There are two possible ways: a more technical one, which is also used in the Cisco Courses for Networking and presented in most sources, while the other one is less used and more of a scientific method.
I will only show you the Cisco method and if you really want to use or know about the other one you can ask and I will add it to this article or send it to whoever asks for it. This method is the most appropriate and less time consuming while also technical and simple.
This is also the backwards process of the one you saw in the post about the Binary to Decimal Conversion.
We will draw another table of the same format, the only difference being that this time we will have the decimal row first and as for the binary, we will have to find it out.
This time there will be no preset help, so we will actually follow each step. The basic concept behind this method being now that we have a given number, for example 202. We will have to check each position with the corresponding decimal value if it is contained inside the actual number, and the rest we get after each reduction. Each time we find a number is contained by the original 202 one, we will remove the value from it continuing the exercise with what is left. For each time the decimal number of the corresponding position fits inside the original number, we will set a 1 for true on the binary row, and a 0 if the value can’t fit. The best way to explain is to follow the example.
The first thing we would do is to compare 202 with 27 which is 128. 128 is contained inside 202 once, and if we do a basic math operation of reduction, like 202-128 we get a rest of 74. For this, because 128 was contained inside 202, we will add a 1 on the binary row and we have to continue from 74 and the second decimal value 64.
As you can see 64 is contained by 74 once so we will add another 1 on the binary line and we have to continue from 10.
The next decimal value is 32, which is not contained inside 10 so we add a 0 on the binary line, and also because the next decimal value which is 16 is not contained inside 10, we add another 0 on the corresponding binary line for 16 decimal.
Following this the next value to check if it is contained by 10 is 8, and as we see it is, we will add a 1 on the corresponding binary line. We have a rest of two. The next decimal is 4 which is not contained inside 2, this means we add a 0 on the binary line.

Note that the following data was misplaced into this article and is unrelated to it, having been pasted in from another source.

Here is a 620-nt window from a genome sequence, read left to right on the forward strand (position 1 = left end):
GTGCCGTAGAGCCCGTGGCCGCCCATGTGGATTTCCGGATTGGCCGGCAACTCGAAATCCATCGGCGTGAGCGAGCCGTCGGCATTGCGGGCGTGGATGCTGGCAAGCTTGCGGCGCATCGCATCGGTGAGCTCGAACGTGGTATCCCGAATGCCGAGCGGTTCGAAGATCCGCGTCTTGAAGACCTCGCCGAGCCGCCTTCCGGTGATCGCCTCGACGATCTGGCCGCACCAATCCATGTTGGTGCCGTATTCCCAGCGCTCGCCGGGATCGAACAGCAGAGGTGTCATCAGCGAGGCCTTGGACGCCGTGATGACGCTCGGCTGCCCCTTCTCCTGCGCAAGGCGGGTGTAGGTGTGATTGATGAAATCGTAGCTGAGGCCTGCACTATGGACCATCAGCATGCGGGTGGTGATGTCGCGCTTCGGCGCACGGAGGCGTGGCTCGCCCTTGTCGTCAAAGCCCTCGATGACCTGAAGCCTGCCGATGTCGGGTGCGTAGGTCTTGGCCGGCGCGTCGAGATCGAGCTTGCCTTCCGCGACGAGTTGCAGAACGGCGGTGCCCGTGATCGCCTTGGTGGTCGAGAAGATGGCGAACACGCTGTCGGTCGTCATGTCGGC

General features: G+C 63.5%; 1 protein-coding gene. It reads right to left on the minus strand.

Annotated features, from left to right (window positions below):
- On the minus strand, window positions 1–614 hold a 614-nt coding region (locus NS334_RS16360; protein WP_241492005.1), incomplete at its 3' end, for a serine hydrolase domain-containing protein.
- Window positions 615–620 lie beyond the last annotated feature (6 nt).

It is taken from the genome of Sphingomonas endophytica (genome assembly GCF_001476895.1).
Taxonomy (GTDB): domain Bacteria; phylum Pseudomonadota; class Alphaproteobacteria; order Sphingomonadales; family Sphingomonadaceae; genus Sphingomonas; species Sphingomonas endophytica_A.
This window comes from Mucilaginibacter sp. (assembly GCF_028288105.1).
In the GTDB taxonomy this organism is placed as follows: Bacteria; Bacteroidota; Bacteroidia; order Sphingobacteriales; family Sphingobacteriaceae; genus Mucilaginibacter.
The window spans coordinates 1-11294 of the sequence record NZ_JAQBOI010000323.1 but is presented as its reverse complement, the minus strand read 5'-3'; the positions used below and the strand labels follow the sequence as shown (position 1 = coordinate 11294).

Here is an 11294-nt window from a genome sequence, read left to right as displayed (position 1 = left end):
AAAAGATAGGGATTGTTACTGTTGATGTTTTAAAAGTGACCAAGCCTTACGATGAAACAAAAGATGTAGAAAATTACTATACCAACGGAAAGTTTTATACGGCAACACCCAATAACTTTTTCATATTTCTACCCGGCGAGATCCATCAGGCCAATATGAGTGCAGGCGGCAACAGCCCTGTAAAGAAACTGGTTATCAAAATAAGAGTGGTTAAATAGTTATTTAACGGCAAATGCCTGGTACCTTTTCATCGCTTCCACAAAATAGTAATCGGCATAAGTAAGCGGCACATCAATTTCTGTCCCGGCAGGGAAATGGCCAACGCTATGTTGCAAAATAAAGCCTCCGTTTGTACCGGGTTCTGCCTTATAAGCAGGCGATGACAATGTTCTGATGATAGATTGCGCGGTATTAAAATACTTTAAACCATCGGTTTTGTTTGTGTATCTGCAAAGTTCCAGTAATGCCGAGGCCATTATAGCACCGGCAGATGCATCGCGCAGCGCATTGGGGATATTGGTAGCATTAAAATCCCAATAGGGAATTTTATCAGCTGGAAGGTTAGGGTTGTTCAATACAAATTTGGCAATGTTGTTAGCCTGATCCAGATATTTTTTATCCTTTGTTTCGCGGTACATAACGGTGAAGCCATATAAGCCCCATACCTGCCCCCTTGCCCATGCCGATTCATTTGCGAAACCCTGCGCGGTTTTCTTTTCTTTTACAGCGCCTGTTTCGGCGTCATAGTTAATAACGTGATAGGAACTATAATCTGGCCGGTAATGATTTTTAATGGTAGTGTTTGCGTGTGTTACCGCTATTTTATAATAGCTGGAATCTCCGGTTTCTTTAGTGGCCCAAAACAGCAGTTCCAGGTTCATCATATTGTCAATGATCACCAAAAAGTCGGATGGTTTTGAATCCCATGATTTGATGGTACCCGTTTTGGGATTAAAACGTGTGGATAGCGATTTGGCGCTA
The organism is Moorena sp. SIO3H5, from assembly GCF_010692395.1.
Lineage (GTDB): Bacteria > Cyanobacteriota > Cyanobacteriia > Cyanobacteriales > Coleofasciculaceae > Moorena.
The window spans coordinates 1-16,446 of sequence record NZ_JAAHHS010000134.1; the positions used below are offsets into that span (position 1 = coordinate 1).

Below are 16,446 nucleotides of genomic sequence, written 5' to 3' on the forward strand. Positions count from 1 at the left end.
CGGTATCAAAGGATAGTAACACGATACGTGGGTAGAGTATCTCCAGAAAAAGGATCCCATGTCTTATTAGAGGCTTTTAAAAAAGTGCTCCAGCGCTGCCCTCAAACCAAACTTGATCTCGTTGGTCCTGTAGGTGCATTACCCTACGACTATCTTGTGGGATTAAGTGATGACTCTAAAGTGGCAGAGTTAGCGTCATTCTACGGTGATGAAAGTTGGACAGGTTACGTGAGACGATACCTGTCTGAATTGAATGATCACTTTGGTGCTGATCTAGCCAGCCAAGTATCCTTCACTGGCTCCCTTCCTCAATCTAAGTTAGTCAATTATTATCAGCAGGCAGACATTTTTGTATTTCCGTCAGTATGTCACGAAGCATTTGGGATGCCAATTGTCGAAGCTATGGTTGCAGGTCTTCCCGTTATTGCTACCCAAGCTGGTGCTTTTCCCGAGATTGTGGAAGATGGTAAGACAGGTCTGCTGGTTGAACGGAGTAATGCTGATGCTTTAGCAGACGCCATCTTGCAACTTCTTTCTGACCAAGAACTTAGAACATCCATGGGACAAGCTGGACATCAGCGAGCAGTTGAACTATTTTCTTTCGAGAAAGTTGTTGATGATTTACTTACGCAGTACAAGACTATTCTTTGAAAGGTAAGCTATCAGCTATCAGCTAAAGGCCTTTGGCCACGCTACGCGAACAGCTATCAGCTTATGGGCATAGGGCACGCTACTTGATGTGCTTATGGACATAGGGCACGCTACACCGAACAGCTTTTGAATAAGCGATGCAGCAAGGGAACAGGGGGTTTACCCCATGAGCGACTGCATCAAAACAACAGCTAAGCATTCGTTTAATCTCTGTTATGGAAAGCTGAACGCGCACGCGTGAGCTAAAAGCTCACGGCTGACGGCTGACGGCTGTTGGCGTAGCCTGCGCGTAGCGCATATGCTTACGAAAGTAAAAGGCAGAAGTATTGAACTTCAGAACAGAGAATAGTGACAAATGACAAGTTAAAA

Two more rows to have a full binary number converted from decimal. We have a rest of 2 which the next decimal value fits into perfectly, making us add a last 1 on the binary field. Because this means we have a rest of 0, because it was a perfect match, we would add more 0s if we had multiple binary cells left, but because we have one, we add just one 0. The logic behind this is that we have a rest of 0 and as you can see the next decimal value is 1 which of course is not contained inside 0, so we add the 0 on the binary line.
The conversion of the decimal number 202 to binary is 11001010.
Most of the times, especially if you are heading to a career of let’s say a network professional you won’t be using such conversions in day to day work. It would take too much time to do them , even if you will become very fast and good at it. The thing is you will be tired, stressed and many others reasons might interfere in why it won’t be possible for you to actually do this, instead you will be using some sort of calculator or tool that will automatically do this for you.
However it is very good and you have no future in such a domain, if you do not understand them. Do not waste time in becoming a freak over this, you only need to understand the concept, because in those few times when no other way is possible and tools or machines are not trust worthy, you will have to do it the old style, by using your brain.
With all this being said the most important conversions you will be using are the ones I already explained, binary to decimal and decimal to binary. Knowing this will make it more easy for you with the rest of the conversions, as the best ways to do them, is by using one of these two methods.
You should know in hexadecimal, we work with letters and numbers and we have a correspondence between decimal – hex. This doesn’t mean this is how you actually calculate, but hexadecimal works with 16 characters or values, as you want to call them, the numbers from 0 to 9 and 6 letters, which are actually the rest of the values from 10 to 15 as you can see below.
The Hex is the notation you will see for example a MAC written. We can have let’s say a MAC of 90-FB-A6-00-65-A3 but the details of a MAC we will learn soon, how it addresses the bits and how do we group them.